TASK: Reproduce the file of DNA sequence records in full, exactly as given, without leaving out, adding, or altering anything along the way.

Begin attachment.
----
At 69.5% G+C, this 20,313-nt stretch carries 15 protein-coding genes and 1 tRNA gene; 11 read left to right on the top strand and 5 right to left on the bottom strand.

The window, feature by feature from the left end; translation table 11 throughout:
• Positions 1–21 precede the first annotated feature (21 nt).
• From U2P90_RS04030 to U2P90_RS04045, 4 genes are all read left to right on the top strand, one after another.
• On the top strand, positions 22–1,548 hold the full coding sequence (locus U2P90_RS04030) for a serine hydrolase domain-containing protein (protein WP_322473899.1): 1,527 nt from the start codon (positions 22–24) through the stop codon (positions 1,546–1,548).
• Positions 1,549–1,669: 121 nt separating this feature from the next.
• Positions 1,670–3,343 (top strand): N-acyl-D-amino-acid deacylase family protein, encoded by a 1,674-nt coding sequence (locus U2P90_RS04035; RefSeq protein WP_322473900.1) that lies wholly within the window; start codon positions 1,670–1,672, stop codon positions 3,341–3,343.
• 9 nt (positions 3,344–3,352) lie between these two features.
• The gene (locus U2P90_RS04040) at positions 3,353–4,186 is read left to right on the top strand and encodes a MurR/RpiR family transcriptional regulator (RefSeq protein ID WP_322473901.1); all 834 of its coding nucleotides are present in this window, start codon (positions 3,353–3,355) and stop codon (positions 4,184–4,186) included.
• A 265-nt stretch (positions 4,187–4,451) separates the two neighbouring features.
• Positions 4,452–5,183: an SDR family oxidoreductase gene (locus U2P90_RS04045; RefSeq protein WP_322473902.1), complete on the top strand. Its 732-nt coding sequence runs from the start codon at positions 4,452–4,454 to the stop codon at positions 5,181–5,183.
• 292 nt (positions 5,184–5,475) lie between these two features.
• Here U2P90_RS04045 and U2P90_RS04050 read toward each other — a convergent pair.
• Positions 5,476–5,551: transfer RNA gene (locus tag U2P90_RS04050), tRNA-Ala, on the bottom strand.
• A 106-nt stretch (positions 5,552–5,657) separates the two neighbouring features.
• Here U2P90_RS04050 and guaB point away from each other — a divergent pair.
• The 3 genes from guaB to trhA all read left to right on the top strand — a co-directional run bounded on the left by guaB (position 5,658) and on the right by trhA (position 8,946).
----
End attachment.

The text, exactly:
At 69.5% G+C, this 20,313-nt stretch carries 15 protein-coding genes and 1 tRNA gene; 11 read left to right on the top strand and 5 right to left on the bottom strand.

The window, feature by feature from the left end; translation table 11 throughout:
• Positions 1–21 precede the first annotated feature (21 nt).
• From U2P90_RS04030 to U2P90_RS04045, 4 genes are all read left to right on the top strand, one after another.
• On the top strand, positions 22–1,548 hold the full coding sequence (locus U2P90_RS04030) for a serine hydrolase domain-containing protein (protein WP_322473899.1): 1,527 nt from the start codon (positions 22–24) through the stop codon (positions 1,546–1,548).
• Positions 1,549–1,669: 121 nt separating this feature from the next.
• Positions 1,670–3,343 (top strand): N-acyl-D-amino-acid deacylase family protein, encoded by a 1,674-nt coding sequence (locus U2P90_RS04035; RefSeq protein WP_322473900.1) that lies wholly within the window; start codon positions 1,670–1,672, stop codon positions 3,341–3,343.
• 9 nt (positions 3,344–3,352) lie between these two features.
• The gene (locus U2P90_RS04040) at positions 3,353–4,186 is read left to right on the top strand and encodes a MurR/RpiR family transcriptional regulator (RefSeq protein ID WP_322473901.1); all 834 of its coding nucleotides are present in this window, start codon (positions 3,353–3,355) and stop codon (positions 4,184–4,186) included.
• A 265-nt stretch (positions 4,187–4,451) separates the two neighbouring features.
• Positions 4,452–5,183: an SDR family oxidoreductase gene (locus U2P90_RS04045; RefSeq protein WP_322473902.1), complete on the top strand. Its 732-nt coding sequence runs from the start codon at positions 4,452–4,454 to the stop codon at positions 5,181–5,183.
• 292 nt (positions 5,184–5,475) lie between these two features.
• Here U2P90_RS04045 and U2P90_RS04050 read toward each other — a convergent pair.
• Positions 5,476–5,551: transfer RNA gene (locus tag U2P90_RS04050), tRNA-Ala, on the bottom strand.
• A 106-nt stretch (positions 5,552–5,657) separates the two neighbouring features.
• Here U2P90_RS04050 and guaB point away from each other — a divergent pair.
• The 3 genes from guaB to trhA all read left to right on the top strand — a co-directional run bounded on the left by guaB (position 5,658) and on the right by trhA (position 8,946).